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Penicillinase-Resistant Penicillins (Cloxacillin)
Veterinary & Aquatic Services Department, Drs. Foster & Smith
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Penicillinase-resistant penicillins are used for infections with Staphylococcus in dogs, cats, and other pets. There are many forms of penicillins, so dosages vary greatly. Always check with your veterinarian regarding the use and dosage of penicillins in your pet. Inadequate doses or treatment periods, or overdosage, can cause significant problems.

Generic Name
Cloxacillin, Dicloxacillin, Oxicillin

Brand Name
Cloxacillin: Tegogen, Cloxapen
Dicloxacillin: Dynapen, Dycill, Pathocil
Oxicillin: Prostaphlin, Bactocill

Type of Drug
Class of penicillin antibiotic. There are 4 classes of penicillins, based upon their ability to kill various types of bacteria. From narrow to broad range of effectiveness they include:

Form and Storage
Capsules and oral suspension
Store at room temperature. Once the oral suspension is reconstituted (the powder mixed with water), store in the refrigerator for up to 14 days.

Indications for Use
Treatment of susceptible bacterial infections.

General Information
None of the penicillinase-resistant penicillins are FDA approved for use in pets, however, it is a common and accepted practice to use them in dogs and cats. Available by prescription. Penicillins are bacteriocidal. With a more narrow spectrum of activity than the other penicillins, they are used against the bacteria that produce penicillinase such as Staphylococcal species. Other penicillins are a better choice against bacteria that do not produce penicillinase. In human medicine, bacterial resistance to penicillinase-resistant penicillins is developing.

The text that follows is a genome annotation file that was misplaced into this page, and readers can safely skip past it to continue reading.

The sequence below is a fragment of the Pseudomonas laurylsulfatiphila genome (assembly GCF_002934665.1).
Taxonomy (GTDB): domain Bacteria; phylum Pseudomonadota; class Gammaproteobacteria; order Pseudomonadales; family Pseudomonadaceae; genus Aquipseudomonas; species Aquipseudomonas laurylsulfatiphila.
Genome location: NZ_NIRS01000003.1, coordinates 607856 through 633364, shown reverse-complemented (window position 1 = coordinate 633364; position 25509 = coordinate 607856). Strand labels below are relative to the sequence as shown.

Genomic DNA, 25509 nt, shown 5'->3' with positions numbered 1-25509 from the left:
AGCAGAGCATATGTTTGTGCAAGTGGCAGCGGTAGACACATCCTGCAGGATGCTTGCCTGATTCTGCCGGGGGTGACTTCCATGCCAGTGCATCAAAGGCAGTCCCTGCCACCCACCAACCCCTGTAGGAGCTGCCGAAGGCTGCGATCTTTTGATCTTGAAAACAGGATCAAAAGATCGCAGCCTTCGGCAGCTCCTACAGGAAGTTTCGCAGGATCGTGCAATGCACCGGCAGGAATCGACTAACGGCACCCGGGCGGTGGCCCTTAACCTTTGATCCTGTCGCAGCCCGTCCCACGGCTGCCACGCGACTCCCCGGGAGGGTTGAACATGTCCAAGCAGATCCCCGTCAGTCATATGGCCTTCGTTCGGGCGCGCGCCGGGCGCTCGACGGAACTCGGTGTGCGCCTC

Usual Dose and Administration
Contact your veterinarian. Duration of treatment depends on reason for treatment and response to treatment.

Side Effects
May see lack of appetite, drooling, vomiting, or diarrhea. In case of an allergic reaction, may also see rash, fever, changes in the blood cells, swollen lymph nodes, incoordination, increased heart rate, increased rate of breathing, difficulty breathing, or swelling of face or limbs.

People with hypersensitivities (allergies) to penicillins or beta-lactam antibiotics such as cephalosporins should not handle the penicillins as allergic reactions could occur just from contact.

Not for use in patients hypersensitive to penicillins or beta-lactam antibiotics.

Penicillins do cross the placenta, and it is advised not to use in pregnant animals although no detrimental results to fetuses have been reported.

Some of the penicillins may cause electrolyte changes especially in very small animals who may be dehydrated or have kidney or heart disorders.

Reconstituted oral suspensions should be refrigerated and remainder discarded in 14 days. Shake well before use.

Drug or Food Interactions
Not for use with bacteriostatic drugs such as erythromycin or tetracyclines as these types of medications halt the growth of bacteria which need to be growing to be killed by the penicillins.

Probenecid may increase serum levels of penicillins.

Use with caution with anticoagulants like heparin.

For best absorption, give 1 hour prior to feeding or 2 hours after feeding. May give with food if needed to decrease side effects such as vomiting.

May see vomiting or diarrhea. Dogs on high doses or long-term use may show signs of incoordination (difficulty walking). Epinephrine and/or steroids are used in case of an allergic reaction.

Keep this and all other medications out of the reach of children and pets.

If you think your pet has been poisoned...

Contact your veterinarian or one of the Animal Poison Hotlines (listed below) if you think your pet may have accidentally received or been given an overdose of the medication.

**ASPCA National Animal Poison Control Center

1-888-4ANI-HELP (1-888-426-4435). $65.00 per case, billed to caller's credit card.

Follow-up calls can be made for no additional charge by dialing 888-299-2973.

There is no charge when the call involves a product covered by the Animal Product Safety Service.

**Pet Poison Helpline - 24-hour service available throughout North America for pet owners and veterinary professionals who require assistance with treating a potentially poisoned pet.

1-800-213-6680 ($35.00 per incident). Staffed 24-hours a day.

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